Safe Local Trades
Whether it is 'your bank' asking for verification of personal details or a message to say you have won a competition prize - unwated texts can be annoying and sometimes worrying.
You may have received a text message that you weren't quite sure about? Maybe it asked you to reveal personal information in order to unblock an account?
While in most cases, a text message from an unknown number or source is a scam; their content or call for action can also cause upset for many people who are unaware how - or if - to respond.
However, there is now a new service which allows you to report spam texts directly to your mobile phone provider. All operators now use 7726 as the short code to report spam texts, and it is free to use.
All of the UK's mobile operators worked together to deploy a tool which collates all the information from the 7726 short code in real time.
This means they can take early action to block numbers that are generating spam on their networks. They can also use this information to inform the regulators.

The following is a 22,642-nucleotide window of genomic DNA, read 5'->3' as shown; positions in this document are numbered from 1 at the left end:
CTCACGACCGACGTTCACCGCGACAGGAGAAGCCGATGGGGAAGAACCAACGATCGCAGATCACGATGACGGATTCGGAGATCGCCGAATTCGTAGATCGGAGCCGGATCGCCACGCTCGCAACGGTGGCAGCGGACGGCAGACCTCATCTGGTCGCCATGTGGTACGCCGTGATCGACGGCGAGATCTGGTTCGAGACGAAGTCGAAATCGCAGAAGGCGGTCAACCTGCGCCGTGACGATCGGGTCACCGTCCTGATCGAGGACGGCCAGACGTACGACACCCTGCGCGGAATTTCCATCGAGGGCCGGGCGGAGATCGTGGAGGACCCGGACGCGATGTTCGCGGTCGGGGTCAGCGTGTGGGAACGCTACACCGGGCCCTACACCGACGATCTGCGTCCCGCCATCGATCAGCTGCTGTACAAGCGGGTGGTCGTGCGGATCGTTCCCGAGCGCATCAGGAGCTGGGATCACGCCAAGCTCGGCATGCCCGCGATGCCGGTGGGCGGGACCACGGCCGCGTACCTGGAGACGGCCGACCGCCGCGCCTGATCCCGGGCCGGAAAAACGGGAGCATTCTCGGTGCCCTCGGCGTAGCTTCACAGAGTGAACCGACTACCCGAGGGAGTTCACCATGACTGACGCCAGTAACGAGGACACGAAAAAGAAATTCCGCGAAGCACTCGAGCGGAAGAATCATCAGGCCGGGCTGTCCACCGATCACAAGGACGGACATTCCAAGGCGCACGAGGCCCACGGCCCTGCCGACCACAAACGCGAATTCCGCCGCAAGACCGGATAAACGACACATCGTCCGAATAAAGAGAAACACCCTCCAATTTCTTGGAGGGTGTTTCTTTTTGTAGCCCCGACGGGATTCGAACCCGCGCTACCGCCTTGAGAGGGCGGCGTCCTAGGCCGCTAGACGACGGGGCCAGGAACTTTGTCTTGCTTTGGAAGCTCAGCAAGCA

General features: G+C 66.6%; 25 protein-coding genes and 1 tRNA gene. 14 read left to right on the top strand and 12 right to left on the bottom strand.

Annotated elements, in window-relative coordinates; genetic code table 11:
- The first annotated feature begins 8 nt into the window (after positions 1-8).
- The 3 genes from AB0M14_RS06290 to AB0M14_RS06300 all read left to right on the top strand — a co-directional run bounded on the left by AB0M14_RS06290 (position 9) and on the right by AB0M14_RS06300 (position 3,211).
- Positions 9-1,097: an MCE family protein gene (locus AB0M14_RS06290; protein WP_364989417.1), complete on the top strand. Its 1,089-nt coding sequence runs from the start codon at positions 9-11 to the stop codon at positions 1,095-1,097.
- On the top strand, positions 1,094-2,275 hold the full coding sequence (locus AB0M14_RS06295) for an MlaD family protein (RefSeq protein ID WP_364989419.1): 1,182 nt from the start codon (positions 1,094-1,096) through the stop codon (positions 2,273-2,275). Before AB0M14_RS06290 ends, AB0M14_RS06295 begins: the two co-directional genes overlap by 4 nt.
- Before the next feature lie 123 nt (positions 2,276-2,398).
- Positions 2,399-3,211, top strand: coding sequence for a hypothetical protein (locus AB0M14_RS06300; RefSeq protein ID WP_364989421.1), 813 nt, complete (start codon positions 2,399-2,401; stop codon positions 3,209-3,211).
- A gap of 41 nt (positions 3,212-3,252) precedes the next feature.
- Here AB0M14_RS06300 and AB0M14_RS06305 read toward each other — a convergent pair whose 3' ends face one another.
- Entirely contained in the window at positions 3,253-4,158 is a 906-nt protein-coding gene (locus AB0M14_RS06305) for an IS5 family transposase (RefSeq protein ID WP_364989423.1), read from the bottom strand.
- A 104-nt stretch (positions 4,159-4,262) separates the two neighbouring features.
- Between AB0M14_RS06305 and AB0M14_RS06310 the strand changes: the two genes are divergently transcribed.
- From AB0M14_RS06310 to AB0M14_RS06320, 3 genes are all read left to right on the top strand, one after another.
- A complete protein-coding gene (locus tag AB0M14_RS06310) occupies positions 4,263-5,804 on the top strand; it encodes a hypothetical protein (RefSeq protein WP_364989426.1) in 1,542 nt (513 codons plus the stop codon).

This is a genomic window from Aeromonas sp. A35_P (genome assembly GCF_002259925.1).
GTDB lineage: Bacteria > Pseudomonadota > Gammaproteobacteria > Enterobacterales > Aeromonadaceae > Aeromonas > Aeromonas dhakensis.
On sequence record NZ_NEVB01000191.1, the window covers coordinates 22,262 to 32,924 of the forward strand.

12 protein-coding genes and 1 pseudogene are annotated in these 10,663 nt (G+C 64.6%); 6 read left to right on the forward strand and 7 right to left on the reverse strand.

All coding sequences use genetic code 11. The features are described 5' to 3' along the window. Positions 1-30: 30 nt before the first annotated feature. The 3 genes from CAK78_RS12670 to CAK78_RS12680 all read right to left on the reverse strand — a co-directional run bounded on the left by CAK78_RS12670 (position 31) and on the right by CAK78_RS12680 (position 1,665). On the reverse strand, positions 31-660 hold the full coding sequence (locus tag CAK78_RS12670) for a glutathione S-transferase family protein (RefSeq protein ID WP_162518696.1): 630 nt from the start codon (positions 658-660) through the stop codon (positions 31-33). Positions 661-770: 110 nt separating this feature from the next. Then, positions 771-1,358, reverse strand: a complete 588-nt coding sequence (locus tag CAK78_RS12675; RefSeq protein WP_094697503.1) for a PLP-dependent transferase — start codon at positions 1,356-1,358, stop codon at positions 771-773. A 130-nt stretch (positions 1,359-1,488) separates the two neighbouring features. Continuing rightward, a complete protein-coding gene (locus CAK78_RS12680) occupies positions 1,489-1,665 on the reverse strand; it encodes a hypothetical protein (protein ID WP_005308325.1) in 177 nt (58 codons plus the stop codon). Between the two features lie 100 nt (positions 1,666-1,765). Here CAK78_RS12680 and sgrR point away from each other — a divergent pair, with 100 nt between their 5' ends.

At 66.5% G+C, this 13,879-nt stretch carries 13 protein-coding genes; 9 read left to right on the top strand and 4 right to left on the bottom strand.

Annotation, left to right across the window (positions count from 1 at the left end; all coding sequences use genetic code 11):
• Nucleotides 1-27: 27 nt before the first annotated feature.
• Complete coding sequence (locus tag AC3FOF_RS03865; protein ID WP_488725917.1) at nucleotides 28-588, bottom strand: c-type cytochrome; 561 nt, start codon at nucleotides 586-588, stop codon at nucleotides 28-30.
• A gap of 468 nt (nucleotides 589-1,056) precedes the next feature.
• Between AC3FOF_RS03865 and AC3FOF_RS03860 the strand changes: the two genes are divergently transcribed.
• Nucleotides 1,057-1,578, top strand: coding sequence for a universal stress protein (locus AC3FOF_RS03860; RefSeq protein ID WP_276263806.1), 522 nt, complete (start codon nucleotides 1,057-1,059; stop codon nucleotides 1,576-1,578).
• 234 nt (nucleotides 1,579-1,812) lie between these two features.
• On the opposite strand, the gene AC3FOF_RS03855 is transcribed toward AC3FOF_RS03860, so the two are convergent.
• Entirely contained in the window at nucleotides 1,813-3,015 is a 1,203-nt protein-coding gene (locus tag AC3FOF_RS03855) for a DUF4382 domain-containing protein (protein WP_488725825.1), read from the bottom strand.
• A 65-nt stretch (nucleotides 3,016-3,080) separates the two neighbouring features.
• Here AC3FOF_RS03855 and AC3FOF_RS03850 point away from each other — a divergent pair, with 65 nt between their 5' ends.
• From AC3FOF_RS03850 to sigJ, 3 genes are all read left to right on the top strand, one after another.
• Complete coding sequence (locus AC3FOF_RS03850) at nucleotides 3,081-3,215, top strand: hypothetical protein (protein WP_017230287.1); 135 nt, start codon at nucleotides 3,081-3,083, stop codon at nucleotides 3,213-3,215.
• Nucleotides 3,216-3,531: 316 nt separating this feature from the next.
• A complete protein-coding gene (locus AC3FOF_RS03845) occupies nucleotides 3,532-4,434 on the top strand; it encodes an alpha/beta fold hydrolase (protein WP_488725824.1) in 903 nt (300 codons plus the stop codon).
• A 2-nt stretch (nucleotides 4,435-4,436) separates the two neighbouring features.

You can report spam texts directly to your mobile phone providers free of charge by forwarding the text message to 7726.
But what does a messaging scam look like?
While scammers are getting more cunning at making a scam message look like the real thing, there are some signs you can watch out for. Here are some tips from Which?
Think about how that organisation normally contacts you and if it isnt via a message, contact them directly to check its legitimate.
A genuine organisation will never contact you out of the blue and ask you to verify your details, request personal or banking details or tell you to transfer money via a message.
If in doubt, contact the organisation using a number youve found independently of the message.
If you follow a link in the message, it could send you to an imposter website set up to steal your money or personal data. In some cases it could even infect your smartphone with malware.
Always look up an organisation's contact details independently and get in touch to verify the message.
If you think you've been targeted by a scam message, don't share any personal information, your banking details or PIN.
Legitimate organisations, such as banks or HMRC, will never ask for your personal or banking details through a message or text.